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The Big Problem with the V10 R-League

Assetto Corsa

The third season of the V10 R-League has just concluded. However, there’s one glaring issue with this series that prevents it from reaching its full potential.

Image credit: Global Racing Series

From 22-23 July at the Yas Mall near the Abu Dhabi Grand Prix track, esports racers gathered to compete in the Semi Finals and Finals of the V10 R-League. The championship consists of teams going head-to-head against each other in very short races using a screaming V10-powered F1-style car.

It’s a series that strays away from the norm of racing, with its 1vs1 structure and greater emphasis on the team’s performance across all three of their drivers.

But it does have one issue. To understand what it is, let’s recount the history of the series and its unique format.

History of the V10 R-League

The series had its first season which ran from September-October 2020 and eight teams would all go up against each other. These were teams such as Williams, Red Bull and Racing Point from F1, as well as the likes of YAS HEAT (operated by Veloce Esports, who run many F1 Esports teams), Fordzilla, BMW, Jean Alesi Esports Academy and Team Redline (who were partnered with Porsche).

Teams would compete in three types of races with a different opponent in each event. A 1vs1 Best-Of-3 set of races in which each driver would individually go against another driver from the opposing team, with the team winning two races being the team who earns the first point.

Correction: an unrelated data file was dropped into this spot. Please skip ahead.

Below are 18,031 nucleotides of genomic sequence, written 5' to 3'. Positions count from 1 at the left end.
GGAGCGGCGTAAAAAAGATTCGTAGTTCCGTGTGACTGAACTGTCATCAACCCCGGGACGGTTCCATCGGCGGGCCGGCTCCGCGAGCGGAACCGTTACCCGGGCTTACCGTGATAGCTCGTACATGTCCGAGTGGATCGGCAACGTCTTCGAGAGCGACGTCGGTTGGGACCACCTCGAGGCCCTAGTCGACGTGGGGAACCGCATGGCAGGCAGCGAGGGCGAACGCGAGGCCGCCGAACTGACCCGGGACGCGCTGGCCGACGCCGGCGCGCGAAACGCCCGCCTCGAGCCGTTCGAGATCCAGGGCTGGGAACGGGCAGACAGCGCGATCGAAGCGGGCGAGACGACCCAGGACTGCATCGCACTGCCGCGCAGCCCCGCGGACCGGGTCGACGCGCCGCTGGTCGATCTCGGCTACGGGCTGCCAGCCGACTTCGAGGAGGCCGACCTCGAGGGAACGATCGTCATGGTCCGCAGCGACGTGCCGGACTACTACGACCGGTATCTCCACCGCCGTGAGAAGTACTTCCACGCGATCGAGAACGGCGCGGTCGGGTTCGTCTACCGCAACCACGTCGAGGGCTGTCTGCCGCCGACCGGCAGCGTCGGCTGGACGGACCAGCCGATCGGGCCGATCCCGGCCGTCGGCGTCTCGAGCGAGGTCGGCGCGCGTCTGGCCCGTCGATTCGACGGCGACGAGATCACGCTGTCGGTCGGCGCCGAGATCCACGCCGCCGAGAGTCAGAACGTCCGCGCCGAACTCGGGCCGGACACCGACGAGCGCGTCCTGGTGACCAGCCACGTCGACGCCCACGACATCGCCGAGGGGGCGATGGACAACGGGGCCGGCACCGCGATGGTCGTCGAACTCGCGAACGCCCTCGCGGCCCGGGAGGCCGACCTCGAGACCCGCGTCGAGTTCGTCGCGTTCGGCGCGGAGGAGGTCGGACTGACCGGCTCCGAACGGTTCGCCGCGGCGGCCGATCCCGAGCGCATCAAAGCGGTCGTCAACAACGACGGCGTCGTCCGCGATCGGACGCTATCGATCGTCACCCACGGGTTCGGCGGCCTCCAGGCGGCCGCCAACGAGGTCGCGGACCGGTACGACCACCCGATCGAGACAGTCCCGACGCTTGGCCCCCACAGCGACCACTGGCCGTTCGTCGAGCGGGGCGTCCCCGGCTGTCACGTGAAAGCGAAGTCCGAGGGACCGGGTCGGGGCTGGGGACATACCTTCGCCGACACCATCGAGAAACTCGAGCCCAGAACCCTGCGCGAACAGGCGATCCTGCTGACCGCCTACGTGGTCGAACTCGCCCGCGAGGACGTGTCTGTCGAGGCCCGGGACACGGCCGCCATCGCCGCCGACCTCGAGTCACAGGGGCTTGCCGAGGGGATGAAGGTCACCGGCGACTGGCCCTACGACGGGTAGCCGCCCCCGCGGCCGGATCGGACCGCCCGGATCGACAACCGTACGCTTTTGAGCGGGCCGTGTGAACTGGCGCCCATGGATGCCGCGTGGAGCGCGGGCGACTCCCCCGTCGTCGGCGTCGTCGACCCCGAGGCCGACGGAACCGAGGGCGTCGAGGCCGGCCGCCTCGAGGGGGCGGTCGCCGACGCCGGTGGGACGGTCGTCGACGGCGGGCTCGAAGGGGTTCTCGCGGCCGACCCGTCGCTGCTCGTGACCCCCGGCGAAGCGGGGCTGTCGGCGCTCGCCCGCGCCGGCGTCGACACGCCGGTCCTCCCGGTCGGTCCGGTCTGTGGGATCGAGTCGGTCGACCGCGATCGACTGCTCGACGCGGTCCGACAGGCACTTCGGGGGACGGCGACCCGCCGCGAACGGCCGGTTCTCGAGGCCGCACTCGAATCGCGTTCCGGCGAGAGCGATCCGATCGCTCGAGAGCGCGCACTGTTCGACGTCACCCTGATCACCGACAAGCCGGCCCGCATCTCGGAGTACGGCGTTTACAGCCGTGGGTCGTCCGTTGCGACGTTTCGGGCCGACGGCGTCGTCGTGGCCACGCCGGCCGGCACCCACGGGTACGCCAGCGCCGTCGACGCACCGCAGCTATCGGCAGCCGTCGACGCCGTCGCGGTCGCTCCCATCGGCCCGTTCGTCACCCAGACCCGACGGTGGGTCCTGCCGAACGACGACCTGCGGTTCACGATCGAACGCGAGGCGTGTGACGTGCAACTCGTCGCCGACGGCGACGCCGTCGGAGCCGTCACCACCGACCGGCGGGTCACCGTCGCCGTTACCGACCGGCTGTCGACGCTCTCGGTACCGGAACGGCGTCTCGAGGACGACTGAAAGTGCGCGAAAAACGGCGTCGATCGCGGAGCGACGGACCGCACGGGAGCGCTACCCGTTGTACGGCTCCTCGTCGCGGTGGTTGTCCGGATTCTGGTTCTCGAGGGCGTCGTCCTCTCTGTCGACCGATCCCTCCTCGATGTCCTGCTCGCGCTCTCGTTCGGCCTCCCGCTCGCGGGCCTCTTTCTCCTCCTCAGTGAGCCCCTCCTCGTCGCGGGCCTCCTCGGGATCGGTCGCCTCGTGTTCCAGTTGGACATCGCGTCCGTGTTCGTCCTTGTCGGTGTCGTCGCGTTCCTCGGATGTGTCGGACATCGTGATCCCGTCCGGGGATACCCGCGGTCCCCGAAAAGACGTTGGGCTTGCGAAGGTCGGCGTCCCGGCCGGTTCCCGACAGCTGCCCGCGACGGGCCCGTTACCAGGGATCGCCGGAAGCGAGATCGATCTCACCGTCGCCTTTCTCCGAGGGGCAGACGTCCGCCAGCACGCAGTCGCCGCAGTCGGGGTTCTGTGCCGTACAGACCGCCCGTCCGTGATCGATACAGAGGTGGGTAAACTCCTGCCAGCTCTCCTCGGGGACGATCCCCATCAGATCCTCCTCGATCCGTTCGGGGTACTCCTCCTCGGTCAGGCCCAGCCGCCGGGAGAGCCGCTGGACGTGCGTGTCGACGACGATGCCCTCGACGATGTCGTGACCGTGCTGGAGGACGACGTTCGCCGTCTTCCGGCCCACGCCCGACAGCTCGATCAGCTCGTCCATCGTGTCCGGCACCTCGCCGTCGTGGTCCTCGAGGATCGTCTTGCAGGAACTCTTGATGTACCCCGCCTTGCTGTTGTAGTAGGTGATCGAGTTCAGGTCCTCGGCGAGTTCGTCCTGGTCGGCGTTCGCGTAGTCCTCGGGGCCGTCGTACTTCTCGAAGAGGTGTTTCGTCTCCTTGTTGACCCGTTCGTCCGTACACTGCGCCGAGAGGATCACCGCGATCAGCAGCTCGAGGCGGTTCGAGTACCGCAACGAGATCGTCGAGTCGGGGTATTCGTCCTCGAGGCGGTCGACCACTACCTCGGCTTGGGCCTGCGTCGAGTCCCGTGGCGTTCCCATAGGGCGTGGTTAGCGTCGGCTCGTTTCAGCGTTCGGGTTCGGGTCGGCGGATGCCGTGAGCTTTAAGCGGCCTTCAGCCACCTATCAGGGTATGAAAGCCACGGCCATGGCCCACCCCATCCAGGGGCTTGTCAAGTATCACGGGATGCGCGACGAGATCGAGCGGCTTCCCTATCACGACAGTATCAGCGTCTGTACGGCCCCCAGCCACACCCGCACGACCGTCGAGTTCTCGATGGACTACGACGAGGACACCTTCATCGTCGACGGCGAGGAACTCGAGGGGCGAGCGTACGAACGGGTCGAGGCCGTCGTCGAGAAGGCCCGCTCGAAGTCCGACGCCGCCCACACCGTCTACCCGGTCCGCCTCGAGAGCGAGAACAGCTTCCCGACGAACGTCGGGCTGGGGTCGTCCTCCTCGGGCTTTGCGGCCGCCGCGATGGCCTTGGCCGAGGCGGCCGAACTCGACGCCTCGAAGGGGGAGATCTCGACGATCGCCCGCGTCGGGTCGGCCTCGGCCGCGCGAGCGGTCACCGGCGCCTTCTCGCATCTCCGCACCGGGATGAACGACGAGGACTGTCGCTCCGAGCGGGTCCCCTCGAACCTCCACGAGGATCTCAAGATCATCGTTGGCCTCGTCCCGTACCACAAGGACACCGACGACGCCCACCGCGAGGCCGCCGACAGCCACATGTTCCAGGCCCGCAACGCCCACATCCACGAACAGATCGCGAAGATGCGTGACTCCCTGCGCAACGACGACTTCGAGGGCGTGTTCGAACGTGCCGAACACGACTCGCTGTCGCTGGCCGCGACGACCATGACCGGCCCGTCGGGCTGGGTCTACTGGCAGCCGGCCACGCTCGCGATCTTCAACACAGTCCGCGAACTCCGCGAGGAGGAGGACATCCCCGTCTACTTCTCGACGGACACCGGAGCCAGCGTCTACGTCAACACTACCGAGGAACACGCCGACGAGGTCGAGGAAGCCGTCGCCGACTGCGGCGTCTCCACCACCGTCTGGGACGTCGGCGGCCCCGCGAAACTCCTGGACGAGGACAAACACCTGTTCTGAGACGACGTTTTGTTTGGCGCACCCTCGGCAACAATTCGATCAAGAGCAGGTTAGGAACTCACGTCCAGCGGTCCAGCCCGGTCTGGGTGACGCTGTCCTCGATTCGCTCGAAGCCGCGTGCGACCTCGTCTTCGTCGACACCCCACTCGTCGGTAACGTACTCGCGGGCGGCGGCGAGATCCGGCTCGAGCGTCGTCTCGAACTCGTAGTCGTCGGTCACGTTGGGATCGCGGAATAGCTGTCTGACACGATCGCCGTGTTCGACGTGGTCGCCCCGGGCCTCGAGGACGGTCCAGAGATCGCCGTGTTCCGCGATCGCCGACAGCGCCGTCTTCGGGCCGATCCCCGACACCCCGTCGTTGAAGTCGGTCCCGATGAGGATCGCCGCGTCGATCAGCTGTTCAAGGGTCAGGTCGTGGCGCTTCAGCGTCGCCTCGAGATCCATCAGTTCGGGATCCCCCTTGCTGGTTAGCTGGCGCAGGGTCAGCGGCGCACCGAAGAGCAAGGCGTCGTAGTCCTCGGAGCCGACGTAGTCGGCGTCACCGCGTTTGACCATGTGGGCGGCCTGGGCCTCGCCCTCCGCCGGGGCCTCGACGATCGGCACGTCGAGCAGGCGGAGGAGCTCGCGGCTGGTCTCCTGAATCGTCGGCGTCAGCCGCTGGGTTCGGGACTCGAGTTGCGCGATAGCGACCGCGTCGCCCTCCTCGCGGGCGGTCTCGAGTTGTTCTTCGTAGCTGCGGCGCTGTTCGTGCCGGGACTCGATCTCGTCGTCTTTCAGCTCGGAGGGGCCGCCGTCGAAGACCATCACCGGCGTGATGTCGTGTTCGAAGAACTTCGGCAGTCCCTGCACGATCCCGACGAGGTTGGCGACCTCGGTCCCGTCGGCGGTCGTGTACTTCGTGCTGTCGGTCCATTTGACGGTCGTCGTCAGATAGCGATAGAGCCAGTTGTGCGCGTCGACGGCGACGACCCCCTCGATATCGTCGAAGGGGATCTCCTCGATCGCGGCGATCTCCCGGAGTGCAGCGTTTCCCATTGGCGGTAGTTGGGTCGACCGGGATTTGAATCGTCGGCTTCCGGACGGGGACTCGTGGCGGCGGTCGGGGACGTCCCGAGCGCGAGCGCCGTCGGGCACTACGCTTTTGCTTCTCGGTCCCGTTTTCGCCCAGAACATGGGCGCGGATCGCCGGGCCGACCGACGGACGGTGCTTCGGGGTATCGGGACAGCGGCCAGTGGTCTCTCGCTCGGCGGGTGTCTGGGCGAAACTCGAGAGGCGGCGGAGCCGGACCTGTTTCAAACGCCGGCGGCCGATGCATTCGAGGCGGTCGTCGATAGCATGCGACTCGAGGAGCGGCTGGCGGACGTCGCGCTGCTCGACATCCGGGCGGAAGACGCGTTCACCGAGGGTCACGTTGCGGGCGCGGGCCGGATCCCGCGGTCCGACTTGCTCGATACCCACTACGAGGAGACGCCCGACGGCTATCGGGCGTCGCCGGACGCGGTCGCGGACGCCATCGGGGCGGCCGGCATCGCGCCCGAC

The second challenge was a Relay Race. A four-lap affair where both team’s three drivers take it in turns to race with one driver from each team doing an extra lap to attempt to undercut or overcut the other team.

Finally, there was a Team Race with both team’s full set of drivers on track at the same time using the points system 10-6-4-3-2-1 with the team that accumulated the most combined points earning the point for that challenge, unless the teams tied in which case, neither score a point.

Throughout the first season, the V10 R-League raced on many tracks. Monza, Brands Hatch, Nordschleife, Vallelunga, Laguna Seca, Spa-Francorchamps and Yas Marina were all featured. In the end, Porsche24 by Redline came out on top after seven rounds of action and won the majority of the Β£100,000 prize pool.

Big Changes for Season 2

For the second season, two new teams joined in the form of Romain Grosjean’s R8G Esports team and McLaren Shadow, Racing Point rebranded to Aston Martin and Redline’s connection with Porsche ended. With the new season, the organisers decided to change up the format. They split the teams up into two groups, gave one team in each group a break week, and ran group stages where each team got a chance to face off against others in their group.

After the group stages, there would then be a set of Quarter, Semi, 3rd place final and Final to cap off the season. But to make things more interesting, they implemented a picks-and-bans system similar to more mainstream forms of esports.

A graphic with Spa-Francorchamps blacked out with a cross and Silverstone next to it on the left, then on the right Mugello is blacked out with a cross in it and Monza is next to it on the right.
Image credit: Gfinity Esports